CNC-4 increases bacterial membrane permeability
Next, we investigated the mechanism behind the antibacterial nature of CNC-4. We first examined the effect of CNC-4 on bacterial membrane permeability by quantifying the accumulation of intracellular ethidium bromide, as previously described (Kamischke et al., 2019; Kazi et al., 2020). Ethidium bromide is a fluorescent dye that intercalates DNA, but it is unable to enter Gram-negative bacteria due to their outer membrane that acts as a barrier. However, outer membrane perturbations, or loss of surface potential permits ethidium bromide entry, which can cross the cytoplasmic membrane and bind to its DNA target. We therefore quantified ethidium bromide accumulation in the presence or absence of CNC-4. Indeed, we found that CNC-4 increased the incorporation of ethidium bromide into Gram-negative bacteria including E. coli W3110, P. aeruginosa and A. baumannii in a dose-dependent manner (Fig. 4A–C). Gram-positive bacteria also displayed increases in membrane permeability in the presence of CNC-4, albeit to a lesser degree (Fig. 4D–F). Therefore, CNC-4 increases membrane permeability as part of its antibacterial mechanism.
We also examined the localization of FITC-CNC-4 using fluorescence microscopy. We found that FITC-CNC-4 accumulated within the cytoplasm of both Gram-negative and Gram-positive bacteria based on co-localization with DAPI-stained DNA (Fig. 5A). Consistently, intracellular localization of antimicrobial peptides, which result in increased membrane permeabilization, has been observed before (Farkas et al., 2017). While this suggests that the antimicrobial mode of action of CNC-4 may occur at least in part intracellularly, it is probable that CNC-4 resides at the membrane transiently, leading to increased bacterial membrane permeability and accumulation within the cytoplasm.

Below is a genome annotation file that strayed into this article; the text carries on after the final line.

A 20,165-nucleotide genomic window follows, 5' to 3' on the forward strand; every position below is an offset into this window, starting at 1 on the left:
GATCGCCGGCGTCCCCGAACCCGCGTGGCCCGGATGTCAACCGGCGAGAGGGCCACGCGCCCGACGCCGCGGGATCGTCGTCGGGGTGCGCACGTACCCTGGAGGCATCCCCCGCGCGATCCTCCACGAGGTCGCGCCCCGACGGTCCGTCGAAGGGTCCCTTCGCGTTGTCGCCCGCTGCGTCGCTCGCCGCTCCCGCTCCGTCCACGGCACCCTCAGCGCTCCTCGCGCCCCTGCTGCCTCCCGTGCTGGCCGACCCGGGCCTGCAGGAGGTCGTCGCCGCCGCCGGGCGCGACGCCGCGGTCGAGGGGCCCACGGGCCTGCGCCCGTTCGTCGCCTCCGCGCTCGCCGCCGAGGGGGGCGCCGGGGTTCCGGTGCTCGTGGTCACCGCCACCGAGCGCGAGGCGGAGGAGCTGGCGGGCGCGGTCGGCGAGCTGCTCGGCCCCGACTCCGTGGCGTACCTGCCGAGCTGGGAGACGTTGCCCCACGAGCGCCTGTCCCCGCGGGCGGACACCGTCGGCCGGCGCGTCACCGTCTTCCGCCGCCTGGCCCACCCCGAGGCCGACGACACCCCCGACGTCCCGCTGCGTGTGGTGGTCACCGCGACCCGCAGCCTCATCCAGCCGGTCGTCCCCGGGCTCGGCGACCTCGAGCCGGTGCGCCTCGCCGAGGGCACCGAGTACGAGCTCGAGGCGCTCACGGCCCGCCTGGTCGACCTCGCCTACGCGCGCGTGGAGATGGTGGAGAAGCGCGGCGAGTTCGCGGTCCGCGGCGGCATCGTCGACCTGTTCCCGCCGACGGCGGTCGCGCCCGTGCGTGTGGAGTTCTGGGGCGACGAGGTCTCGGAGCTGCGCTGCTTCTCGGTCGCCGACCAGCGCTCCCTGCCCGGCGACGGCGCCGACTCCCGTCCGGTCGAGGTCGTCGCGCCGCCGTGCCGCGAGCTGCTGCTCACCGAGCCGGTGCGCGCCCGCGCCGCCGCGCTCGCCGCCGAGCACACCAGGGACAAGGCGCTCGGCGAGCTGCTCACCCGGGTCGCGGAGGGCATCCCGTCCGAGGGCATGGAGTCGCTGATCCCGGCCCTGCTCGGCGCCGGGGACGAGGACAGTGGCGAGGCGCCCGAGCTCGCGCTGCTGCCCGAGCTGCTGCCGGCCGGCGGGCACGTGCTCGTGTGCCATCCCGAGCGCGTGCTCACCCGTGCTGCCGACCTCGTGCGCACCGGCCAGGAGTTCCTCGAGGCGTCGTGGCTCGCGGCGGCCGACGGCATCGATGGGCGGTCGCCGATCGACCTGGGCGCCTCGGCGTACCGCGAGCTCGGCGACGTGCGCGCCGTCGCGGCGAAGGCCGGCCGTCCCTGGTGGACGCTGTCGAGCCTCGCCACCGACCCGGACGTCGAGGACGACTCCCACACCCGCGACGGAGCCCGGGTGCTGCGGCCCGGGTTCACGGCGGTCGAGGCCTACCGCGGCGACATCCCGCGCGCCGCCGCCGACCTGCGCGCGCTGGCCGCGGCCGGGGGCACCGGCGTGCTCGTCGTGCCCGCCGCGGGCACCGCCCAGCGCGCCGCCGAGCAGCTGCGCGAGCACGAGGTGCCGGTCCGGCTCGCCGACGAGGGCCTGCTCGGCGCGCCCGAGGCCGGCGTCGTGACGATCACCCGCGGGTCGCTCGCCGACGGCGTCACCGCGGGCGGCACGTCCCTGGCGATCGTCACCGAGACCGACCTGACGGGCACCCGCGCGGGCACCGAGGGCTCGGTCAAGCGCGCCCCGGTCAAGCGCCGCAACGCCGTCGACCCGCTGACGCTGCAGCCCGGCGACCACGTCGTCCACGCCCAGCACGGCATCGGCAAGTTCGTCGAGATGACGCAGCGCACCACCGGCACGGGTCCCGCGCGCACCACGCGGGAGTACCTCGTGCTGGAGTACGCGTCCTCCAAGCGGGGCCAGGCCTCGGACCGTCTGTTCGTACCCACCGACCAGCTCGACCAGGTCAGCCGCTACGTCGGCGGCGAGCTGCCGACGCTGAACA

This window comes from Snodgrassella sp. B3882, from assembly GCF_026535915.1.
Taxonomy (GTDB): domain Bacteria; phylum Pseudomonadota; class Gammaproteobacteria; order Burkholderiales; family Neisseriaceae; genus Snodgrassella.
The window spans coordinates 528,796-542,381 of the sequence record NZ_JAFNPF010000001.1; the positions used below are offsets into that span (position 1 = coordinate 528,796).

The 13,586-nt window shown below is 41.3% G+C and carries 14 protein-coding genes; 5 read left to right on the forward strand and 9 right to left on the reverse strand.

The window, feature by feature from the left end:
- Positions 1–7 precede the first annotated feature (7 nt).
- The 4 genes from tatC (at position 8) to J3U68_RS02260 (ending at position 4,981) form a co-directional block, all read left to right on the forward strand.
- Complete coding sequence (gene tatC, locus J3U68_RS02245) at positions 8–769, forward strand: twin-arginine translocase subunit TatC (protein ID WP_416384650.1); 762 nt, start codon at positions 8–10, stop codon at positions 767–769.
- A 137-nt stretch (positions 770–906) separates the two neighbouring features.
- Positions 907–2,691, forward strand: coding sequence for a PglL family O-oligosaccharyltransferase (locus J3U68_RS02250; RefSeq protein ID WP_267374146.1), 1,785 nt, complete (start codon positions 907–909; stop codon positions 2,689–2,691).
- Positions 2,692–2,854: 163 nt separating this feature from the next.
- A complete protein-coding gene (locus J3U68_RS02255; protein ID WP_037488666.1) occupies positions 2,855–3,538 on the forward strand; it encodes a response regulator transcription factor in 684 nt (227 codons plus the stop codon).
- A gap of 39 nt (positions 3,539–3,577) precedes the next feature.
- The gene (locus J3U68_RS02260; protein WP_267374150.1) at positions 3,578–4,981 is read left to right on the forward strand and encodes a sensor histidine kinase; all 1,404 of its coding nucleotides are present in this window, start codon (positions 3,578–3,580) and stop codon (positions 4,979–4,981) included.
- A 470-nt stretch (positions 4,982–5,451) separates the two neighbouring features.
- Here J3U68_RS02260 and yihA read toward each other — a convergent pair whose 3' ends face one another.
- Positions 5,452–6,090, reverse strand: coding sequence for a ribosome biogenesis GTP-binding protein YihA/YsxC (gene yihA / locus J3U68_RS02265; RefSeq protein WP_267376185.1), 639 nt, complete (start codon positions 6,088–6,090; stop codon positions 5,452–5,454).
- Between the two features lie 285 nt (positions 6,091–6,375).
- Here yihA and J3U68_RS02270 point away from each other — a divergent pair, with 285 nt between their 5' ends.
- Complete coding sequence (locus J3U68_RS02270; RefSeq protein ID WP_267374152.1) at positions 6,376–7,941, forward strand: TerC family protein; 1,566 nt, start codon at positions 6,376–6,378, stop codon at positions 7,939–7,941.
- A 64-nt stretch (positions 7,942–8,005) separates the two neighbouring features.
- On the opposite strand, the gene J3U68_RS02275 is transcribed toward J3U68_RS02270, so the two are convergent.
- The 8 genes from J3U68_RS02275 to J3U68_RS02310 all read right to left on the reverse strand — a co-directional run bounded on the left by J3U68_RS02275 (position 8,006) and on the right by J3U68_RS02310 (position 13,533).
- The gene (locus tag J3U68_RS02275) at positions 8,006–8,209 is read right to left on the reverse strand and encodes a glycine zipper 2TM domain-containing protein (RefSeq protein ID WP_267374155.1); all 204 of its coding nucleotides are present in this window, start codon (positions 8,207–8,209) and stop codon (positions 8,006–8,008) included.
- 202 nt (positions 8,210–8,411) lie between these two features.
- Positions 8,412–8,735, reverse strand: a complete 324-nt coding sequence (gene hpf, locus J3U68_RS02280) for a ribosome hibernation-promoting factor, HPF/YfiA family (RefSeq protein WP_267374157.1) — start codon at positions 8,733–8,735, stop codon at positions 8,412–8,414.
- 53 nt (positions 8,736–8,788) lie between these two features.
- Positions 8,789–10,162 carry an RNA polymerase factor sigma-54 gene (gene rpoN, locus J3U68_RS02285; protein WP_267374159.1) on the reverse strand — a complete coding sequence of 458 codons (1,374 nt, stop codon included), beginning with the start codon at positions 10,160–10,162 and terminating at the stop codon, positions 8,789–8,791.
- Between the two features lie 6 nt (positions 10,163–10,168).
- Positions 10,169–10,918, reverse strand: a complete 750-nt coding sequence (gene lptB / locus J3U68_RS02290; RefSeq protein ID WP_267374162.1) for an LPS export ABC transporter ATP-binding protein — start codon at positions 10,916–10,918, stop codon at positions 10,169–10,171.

Since we observed intracellular accumulation of CNC-4, we also investigated other possible molecular targets of this peptide. Antimicrobial peptides can also promote their antibacterial activity by directly binding bacterial DNA (Le et al., 2017). To examine whether CNC-4 exhibited DNA binding properties, we incubated plasmid DNA with increasing amounts of CNC-4 peptide and then assessed migratory shifts following electrophoresis. Interestingly, increasing amounts of CNC-4 prevented plasmid DNA migration during electrophoresis (Fig. 5B), suggesting that CNC-4 possesses DNA binding activity.
CNC-4 does not show cytotoxicity against mammalian epithelial cells